Guide to Vehicle Tax
If you’re a new driver buying your first car, you’ve probably not had to tax a vehicle before. Don’t worry – it’s all pretty straightforward, but here’s a quick guide to what’s involved.
Who should tax their vehicle?
With a few exemptions, everyone should tax their vehicle on the day they buy it. You can buy road tax for a full year or for six months at a time (but you’ll pay a 5% surcharge for six months).
Vehicle tax price bands
Vehicle tax rates are currently based on engine-size, or fuel-type and CO2 emissions, depending on when the vehicle was registered. Check the price band that your vehicle falls into.
Don’t panic if you don’t understand which price band applies to your car; when you apply for or renew your vehicle tax, the amount due is calculated automatically based on the information the government holds about your car.
Changes to pricing in 2017
Big changes to vehicle tax pricing come into effect in April 2017. The level of a car’s CO2 emissions will only be taken into account for the first year after it’s registered. After this, a flat rate of £140 per year is being introduced and only zero-emission cars will be exempt from paying vehicle tax completely.
Check if your vehicle is taxed
If you’re not sure whether your vehicle is taxed, this government service will check for you. All you need to know are the make of the vehicle and its registration number.
Road tax renewal
You’ll receive a reminder (a V11 form) about three weeks before your vehicle tax is due for renewal. This will provide details of how to renew and pay for it (by phone, online or at a Post Office).
Recent changes to the vehicle tax system
Vehicle tax is non-transferrable to a new owner
Under old rules, it was possible to transfer unused road tax to a new owner, but that’s now changed. If you’re buying a car, the seller will cancel his vehicle tax and you will need to pay to re-tax it from the date of purchasing the car.
It’s worth noting that if you buy a car near the end of the month, you’ll still pay vehicle tax for the whole of that month. Similarly, if you’re selling a car you’ll pay for the whole month even if you sell the vehicle on the first day of the month. This wasn’t so bad when you could transfer unused road tax to a new owner, but it’s a nice little earner for the government under the new rule. Timing is everything!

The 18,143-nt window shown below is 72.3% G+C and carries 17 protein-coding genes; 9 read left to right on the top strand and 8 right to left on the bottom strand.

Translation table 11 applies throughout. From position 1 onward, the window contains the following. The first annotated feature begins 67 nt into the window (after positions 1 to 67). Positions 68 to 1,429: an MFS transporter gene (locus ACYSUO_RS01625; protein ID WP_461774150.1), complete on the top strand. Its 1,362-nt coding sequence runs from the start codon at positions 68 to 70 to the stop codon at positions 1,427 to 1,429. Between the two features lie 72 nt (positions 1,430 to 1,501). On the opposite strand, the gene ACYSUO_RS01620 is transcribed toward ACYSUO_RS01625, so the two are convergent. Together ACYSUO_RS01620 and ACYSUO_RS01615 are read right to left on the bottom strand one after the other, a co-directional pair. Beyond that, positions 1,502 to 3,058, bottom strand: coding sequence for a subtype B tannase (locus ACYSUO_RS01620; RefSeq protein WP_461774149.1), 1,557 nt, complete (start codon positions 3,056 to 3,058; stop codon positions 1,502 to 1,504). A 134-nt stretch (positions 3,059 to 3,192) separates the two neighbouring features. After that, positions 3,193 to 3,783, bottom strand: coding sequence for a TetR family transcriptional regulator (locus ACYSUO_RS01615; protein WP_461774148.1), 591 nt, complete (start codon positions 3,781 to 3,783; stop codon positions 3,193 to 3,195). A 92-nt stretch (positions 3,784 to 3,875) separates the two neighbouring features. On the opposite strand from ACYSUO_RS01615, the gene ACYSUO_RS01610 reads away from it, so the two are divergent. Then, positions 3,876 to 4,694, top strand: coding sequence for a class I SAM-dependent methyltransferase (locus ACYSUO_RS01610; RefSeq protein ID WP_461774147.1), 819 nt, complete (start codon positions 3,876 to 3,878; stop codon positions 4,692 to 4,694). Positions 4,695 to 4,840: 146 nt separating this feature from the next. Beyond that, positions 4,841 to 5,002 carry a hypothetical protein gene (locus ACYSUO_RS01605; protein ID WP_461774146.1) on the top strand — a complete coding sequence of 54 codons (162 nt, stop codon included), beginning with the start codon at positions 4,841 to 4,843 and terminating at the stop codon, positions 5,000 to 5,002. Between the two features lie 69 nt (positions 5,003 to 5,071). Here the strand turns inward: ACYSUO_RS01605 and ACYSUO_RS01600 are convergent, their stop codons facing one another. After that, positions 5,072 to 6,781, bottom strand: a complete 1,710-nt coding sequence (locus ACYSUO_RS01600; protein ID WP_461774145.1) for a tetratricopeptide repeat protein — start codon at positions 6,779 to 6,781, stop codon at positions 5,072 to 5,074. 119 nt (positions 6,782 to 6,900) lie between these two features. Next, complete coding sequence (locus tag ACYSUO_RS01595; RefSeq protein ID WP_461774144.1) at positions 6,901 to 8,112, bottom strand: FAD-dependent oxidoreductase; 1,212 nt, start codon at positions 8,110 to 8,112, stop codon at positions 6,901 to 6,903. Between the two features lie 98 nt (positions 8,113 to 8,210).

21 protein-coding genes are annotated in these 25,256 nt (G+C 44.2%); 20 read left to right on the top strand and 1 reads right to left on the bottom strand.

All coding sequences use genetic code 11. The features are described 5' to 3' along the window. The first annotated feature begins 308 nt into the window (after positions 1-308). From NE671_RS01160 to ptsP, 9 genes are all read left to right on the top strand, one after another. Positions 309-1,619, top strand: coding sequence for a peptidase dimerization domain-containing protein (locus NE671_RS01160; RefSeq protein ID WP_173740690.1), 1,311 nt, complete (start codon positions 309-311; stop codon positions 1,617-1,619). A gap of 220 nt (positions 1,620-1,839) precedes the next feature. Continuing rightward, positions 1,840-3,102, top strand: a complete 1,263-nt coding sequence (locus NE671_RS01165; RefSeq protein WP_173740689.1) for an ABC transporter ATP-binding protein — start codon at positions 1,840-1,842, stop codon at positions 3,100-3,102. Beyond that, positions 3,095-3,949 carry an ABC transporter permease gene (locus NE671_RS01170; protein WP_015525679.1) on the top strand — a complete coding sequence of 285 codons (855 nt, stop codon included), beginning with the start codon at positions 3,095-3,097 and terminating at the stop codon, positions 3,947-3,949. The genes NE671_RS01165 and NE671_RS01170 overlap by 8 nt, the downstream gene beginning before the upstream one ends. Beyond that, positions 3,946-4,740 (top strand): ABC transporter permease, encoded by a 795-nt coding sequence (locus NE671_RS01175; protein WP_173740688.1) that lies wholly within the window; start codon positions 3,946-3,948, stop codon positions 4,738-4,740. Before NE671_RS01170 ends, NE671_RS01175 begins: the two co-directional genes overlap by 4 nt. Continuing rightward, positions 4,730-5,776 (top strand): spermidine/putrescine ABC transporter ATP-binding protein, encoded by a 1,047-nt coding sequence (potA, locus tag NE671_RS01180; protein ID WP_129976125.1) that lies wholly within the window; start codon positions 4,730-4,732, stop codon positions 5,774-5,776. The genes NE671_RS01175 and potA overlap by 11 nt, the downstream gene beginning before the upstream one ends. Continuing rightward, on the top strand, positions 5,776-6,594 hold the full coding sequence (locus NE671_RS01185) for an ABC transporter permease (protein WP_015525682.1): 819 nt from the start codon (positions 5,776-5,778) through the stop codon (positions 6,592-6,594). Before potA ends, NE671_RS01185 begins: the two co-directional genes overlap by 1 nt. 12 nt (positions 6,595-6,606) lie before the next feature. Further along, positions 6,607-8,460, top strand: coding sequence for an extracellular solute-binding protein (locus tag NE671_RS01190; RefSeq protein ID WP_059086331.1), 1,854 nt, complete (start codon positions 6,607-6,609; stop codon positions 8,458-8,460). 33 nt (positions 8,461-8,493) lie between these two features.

No more tax discs
Paper tax discs were scrapped in October 2014. These days, a DVLA database is used to check that a vehicle is taxed, making it very difficult to avoid paying it.
If you don’t have the V11 form when you pay at a Post Office, you can use the V5C vehicle registration document (log book), or if you’ve just bought the vehicle, use the new keeper supplement (V5C/2).
Vehicle tax refunds
You can cancel your vehicle tax (officially called Vehicle Excise Duty, but also commonly referred to as road tax) and get a refund for any full months of remaining tax if:
- you’ve sold or transferred it to someone else
- the vehicle is permanently off the road (you must complete the official Statutory Off Road Notification)
- an insurance company has written off your vehicle
- it’s been scrapped
- it’s been stolen
- the vehicle has been exported out of the UK
- it’s registered as exempt from vehicle tax
A few categories of vehicle don’t have to pay road tax. It’s important that you apply for road tax exemption each year even if you believe you’re exempt from paying the tax, otherwise you could be fined.
- vehicles used by an eligible disabled person
- disabled passenger vehicles used by organisation providing transport for disabled people
- mobility scooters and powered wheelchairs
- vehicles made before 1st January 1976
- electric vehicles
- grass mowers
- agricultural vehicles
Released On 15th Sep 2016